I reflect on my own journey, which encompasses more than 2.5 decades. When I began teaching in 1996, I used to concentrate solely on my subject and my classes. I mean, most of my colleagues used to operate in silos. After a few years, things started to change, and schools started putting more emphasis on teacher training programs. I had the good fortune of learning about the IB and IGCSE methodologies and incorporating experiential learning into my methods. Eventually, the ideas of fundamental literacy and numeracy (FLN), emerging approaches, and approaches to learning (ATL) were taught, and along with my colleagues, I developed into a teacher who had received 21st century training.

Every day is a new learning day as the journey continues. If we learn from the students without any ego, the journey becomes even more enjoyable. The students are never hesitant to voice their issues to me, and I am never afraid to voice mine. We use technology to enhance learning and apply the math we learn in class today. Whatever new advancements occur in the field of study, we learn about it and discuss them in classes.

There is no risk to the teachers’ future and there never will be. There was a loud outcry about the potential dangers of teaching when calculators were introduced into the educational system. However, it developed into a strong tool and improved the teacher’s abilities. Later, when computers were incorporated into the educational system, it was believed that teachers’ jobs were in danger. However, the computer grew closer to the students and assisted them in quickly and easily grasping the concepts. The risk factor associated with Chat GPT (AI) is being loudly discussed in the current environment, despite the fact that it is a potent tool that has made the lives of teachers and students much easier. The majority of the time, it is now employed qualitatively to improve skills. The jobs of teachers cannot be in danger because machines cannot teach ethics, interpersonal skills, or social skills. AI will not be able to solve the world’s problems; only good human beings will be able to do that. According to our former president, Dr APJ Abdul Kalam, the purpose of education is to create better humans with knowledge and expertise. Teachers can create enlightened individuals.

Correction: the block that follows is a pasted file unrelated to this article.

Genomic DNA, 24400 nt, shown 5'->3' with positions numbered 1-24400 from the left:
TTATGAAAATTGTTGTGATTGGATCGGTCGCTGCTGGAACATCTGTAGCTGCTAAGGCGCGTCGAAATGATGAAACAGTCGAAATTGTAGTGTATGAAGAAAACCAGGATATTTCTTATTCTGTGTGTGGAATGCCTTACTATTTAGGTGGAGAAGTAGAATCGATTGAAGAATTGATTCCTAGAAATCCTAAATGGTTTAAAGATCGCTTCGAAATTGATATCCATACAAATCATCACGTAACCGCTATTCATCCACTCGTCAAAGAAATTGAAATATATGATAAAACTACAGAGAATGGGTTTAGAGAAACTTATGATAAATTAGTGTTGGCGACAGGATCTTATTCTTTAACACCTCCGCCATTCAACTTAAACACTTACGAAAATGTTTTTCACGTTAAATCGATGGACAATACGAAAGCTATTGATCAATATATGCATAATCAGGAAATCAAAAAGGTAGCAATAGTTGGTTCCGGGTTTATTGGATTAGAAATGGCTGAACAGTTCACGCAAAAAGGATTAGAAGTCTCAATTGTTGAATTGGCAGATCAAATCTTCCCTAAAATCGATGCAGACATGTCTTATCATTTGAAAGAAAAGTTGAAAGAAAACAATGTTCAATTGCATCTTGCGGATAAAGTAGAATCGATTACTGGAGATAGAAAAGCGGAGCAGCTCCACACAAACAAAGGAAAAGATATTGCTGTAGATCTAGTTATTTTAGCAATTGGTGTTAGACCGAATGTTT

Each of us in this new era is facing economic, social and environmental challenges because of technological development and increasing globalisation. Although our lives have improved, we still worry about whether we are preparing our students for the jobs of the future. What types of jobs will they have in ten to fifteen years? The imbalance has already started because some of our students are changing careers after receiving their degrees in a particular discipline. Future jobs will be diverse due to advances in biotechnology and artificial intelligence. To address growing complexity, unpredictability and fragility, we must rethink, redefine and reimagine new education. To accomplish this, we must give our teachers new skills and more exposure to professional development programs. Students must cultivate curiosity, imagination, resilience and self-control to be prepared for the uncertain world that lies ahead of them. They must also respect and value the opinions, viewpoints and values of others to do so. Finally, they must learn how to deal with rejection and failure to persevere despite difficulties. At the end of the day, students’ journey to success is incomplete without the love and guidance provided by the teacher.

(Chandan Singh Ghughtyal teaches in the   Department of Mathematics, The Doon School)